Passing it on: Fishing tradition
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Patrick Curran picked the right spot to try to learn to fish river smallmouth bass.
Last week, he drove to the famed area around the Warner Bridge on the Kankakee River.
Then reality came.
He is not an experienced fisherman by any definition. None of us were born experienced fishermen. It is a journey and needs to be looked at in that context, taught in that context.
“I went out to the Kankakee River State Park to drown some worms and was having a pretty hard time with it until another friendly fisherman lent me a hand,’’ Curran emailed. “His name was Mr. Minas. He helped me learn the improved clinch knot and then set my hook up with some nice bait. After all of this he helped me to improve my casting and even reset my reel to a left hander’s configuration that would be more comfortable for me.’’
I checked Curran’s story with Minas.
He said he couldn’t help but help when he saw Curran’s difficulties tying on a crankbait. To somebody like Minas, there was no choice. He had to help.
For somebody with Minas’ experience, there were tweaks, such as unscrewing the handle on the reel and switching it to the other side so it was a left-handed reel. Most spinning reels have that option now. Minas threw in a few casting instructions and Curran went to it.
“After shooting the breeze for a few and with a noted improvement to my casting, bam, I finally felt the tug of a fish at the end of my line, as Mr. Minas said, `I’m now hooked,’ ’’ Curran emailed.
He caught and released his first river smallmouth bass.
“It made me feel good,’’ Minas said. “That is what you are supposed to do. Be nice to somebody. Just pass it on some day.’’
Sounds like a line from “Pass It On,’’ the classic Gospel song. In this sense it was a sort of spiritual lifting on the secular side: “It’s fresh like spring/You’ll want to pass it on.’’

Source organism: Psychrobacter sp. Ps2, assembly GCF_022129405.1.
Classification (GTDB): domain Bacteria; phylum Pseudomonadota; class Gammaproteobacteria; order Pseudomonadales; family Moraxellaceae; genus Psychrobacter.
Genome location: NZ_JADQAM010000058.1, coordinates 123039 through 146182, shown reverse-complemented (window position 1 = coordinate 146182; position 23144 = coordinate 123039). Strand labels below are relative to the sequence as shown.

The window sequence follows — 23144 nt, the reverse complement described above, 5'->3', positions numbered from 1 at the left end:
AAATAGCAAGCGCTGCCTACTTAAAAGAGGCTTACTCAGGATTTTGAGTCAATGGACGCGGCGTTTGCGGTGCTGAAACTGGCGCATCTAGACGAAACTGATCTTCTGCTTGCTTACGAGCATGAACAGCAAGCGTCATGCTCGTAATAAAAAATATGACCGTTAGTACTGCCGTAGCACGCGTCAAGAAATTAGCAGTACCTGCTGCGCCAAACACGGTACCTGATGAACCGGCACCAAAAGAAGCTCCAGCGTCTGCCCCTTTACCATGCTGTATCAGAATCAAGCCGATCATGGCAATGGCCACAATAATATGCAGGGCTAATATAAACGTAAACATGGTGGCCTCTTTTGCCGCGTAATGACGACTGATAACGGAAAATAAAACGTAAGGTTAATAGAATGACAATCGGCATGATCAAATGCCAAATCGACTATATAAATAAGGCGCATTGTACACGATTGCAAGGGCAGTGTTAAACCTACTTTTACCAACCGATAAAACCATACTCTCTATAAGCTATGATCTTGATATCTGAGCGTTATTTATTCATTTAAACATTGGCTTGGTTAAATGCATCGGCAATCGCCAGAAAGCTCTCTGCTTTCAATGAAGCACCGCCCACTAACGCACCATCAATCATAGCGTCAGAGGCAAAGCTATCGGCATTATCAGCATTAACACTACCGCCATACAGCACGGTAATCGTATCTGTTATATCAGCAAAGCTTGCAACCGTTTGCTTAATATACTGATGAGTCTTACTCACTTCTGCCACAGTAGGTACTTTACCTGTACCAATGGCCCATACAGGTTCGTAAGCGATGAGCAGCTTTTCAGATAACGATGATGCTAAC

(Good Lord, I can go on.)
Minas and I then drifted into a discussion on teaching fishing and enjoying the outdoors.
My theory is that if fishermen or outdoors men and women took care of those immediately around them, their kids and their friends, passing on fishing and outdoor experiences would take care of itself. The disconnect from the outdoors, that much discussed disconnect, is there in a break by the adults in no longer working joyfully at passing it on.
That’s the context in which I was glad to hear this from Curran, “I’m looking forward to many more fishing adventures and hope that someday I can help some other 21 year-old city slicker to find his way.’’
Sometimes a fish is just a fish.
Some times, it is a bass with a past and a future.
* * * *
Notes and calendar from the Sunday outdoors page of the Sun-Times.
Tuesday: Informational Open Houses for Waterfowl Hunters, by IDNR, Des Plaines SFWA, Wilmington, 5-8 p.m.
Tuesday: Sarah Zack on aquatic invasives, Salmon Unlimited, Elk Grove Village VFW,, 7 p.m., salmonunlimitedinc.com
Tuesday: Sean Bermingham on bait modification, Chicagoland Muskie Hunters chapter of Muskies Inc., Park Ridge VFW, 7:30 p.m., (847) 677-0017 or firstname.lastname@example.org
Wednesday: Guide Ryan McMahon, Fox River Valley chapter of Muskies Inc., Schaumburg Golf Club, 7 p.m., frvmuskie.com
Wednesday: Jim Tostrud on slab crappie, Lake Geneva Fishing Club, 6:30 p.m., Cabela’s, Hoffman Estates, lakegenevafishingclub.com
Thursday: Jay Garstecki, guide and founder of Take a Vet Fishing, Riverside Fishing Club, LaGrange American Legion, 6:30 p.m., RiversideFishingClub.com
June 4 and 6: Harvard, email@example.com
June 11 and 13: Millington, (815) 210-4995
Thursday: Turkey, fifth season, north, ends
20: Years that the 2-pound, 1/4-ounce perch, caught by Ken “The Lakefront Lip’’ Schneider on his 50th birthday on May 7, 1995, has stood as the heaviest verified (weighed at Jewel and Dominick’s) perch caught off Chicago (with Chuck Weis at Chicago Light)